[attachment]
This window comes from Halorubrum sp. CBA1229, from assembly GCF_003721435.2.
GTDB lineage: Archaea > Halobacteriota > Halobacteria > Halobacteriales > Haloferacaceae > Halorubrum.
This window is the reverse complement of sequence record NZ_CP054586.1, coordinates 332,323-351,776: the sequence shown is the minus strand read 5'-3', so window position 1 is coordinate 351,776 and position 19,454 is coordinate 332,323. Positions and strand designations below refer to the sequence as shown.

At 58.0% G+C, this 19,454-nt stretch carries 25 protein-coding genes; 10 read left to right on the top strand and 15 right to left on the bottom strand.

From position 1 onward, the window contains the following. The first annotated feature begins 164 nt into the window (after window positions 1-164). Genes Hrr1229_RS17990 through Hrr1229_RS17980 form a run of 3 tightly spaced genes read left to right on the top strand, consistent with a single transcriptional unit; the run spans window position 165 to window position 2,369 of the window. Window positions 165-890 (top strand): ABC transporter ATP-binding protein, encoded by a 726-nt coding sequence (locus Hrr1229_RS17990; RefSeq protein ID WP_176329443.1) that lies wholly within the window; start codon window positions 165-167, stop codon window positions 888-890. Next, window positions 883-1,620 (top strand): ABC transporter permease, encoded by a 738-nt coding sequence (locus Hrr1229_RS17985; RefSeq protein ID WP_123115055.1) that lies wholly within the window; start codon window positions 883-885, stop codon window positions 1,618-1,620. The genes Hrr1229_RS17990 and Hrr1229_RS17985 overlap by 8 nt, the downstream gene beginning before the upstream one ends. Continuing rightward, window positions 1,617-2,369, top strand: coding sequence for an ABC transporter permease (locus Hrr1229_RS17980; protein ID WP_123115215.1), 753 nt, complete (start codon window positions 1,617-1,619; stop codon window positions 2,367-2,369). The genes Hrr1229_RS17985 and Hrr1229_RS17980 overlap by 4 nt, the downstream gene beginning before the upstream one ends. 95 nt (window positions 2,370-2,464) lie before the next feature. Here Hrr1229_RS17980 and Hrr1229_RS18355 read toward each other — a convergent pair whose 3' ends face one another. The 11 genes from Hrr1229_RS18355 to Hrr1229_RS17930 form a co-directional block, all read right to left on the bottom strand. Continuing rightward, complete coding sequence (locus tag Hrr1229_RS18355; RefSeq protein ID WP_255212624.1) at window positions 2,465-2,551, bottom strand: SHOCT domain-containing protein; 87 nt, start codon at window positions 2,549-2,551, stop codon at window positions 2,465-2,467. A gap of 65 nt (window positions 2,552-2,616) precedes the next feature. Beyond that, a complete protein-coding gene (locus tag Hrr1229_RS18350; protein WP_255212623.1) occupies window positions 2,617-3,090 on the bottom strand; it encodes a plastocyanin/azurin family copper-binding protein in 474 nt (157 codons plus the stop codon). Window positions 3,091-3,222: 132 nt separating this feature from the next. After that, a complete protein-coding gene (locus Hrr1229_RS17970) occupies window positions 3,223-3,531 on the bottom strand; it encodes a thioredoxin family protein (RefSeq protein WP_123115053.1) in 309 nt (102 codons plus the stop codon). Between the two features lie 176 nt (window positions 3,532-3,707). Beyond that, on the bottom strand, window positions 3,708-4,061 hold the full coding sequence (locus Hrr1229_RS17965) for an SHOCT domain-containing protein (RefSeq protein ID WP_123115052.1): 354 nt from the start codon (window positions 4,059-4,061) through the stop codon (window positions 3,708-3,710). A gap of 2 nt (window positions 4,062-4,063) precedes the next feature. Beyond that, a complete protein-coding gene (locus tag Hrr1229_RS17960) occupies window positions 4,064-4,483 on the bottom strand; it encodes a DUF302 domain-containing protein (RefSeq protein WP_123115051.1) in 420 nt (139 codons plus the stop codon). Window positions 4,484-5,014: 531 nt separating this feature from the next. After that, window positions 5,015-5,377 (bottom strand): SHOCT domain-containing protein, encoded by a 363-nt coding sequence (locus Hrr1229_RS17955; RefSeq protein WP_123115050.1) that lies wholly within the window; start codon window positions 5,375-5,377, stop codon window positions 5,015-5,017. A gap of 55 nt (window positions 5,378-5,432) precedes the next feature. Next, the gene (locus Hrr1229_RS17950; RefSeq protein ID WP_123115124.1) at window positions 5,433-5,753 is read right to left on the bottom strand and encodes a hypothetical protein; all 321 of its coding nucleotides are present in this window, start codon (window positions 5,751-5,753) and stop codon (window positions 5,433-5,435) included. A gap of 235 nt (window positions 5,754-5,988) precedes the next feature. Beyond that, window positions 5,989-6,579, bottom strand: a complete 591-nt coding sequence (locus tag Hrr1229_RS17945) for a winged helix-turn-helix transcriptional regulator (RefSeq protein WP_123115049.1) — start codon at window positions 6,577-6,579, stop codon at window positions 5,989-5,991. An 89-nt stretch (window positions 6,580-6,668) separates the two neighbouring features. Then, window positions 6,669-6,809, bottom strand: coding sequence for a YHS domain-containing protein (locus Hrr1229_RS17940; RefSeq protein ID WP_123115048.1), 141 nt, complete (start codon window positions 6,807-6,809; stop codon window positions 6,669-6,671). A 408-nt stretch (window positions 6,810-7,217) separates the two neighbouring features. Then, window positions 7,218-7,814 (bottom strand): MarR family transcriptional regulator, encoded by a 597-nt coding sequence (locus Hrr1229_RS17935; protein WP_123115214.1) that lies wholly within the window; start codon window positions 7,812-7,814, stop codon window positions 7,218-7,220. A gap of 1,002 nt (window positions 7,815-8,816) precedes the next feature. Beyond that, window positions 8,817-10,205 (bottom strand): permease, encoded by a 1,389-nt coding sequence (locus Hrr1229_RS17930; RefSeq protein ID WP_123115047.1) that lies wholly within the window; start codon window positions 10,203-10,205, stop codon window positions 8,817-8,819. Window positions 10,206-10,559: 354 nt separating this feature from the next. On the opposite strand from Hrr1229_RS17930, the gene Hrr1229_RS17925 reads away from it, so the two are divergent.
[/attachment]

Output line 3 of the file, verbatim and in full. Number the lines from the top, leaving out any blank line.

This window is the reverse complement of sequence record NZ_CP054586.1, coordinates 332,323-351,776: the sequence shown is the minus strand read 5'-3', so window position 1 is coordinate 351,776 and position 19,454 is coordinate 332,323. Positions and strand designations below refer to the sequence as shown.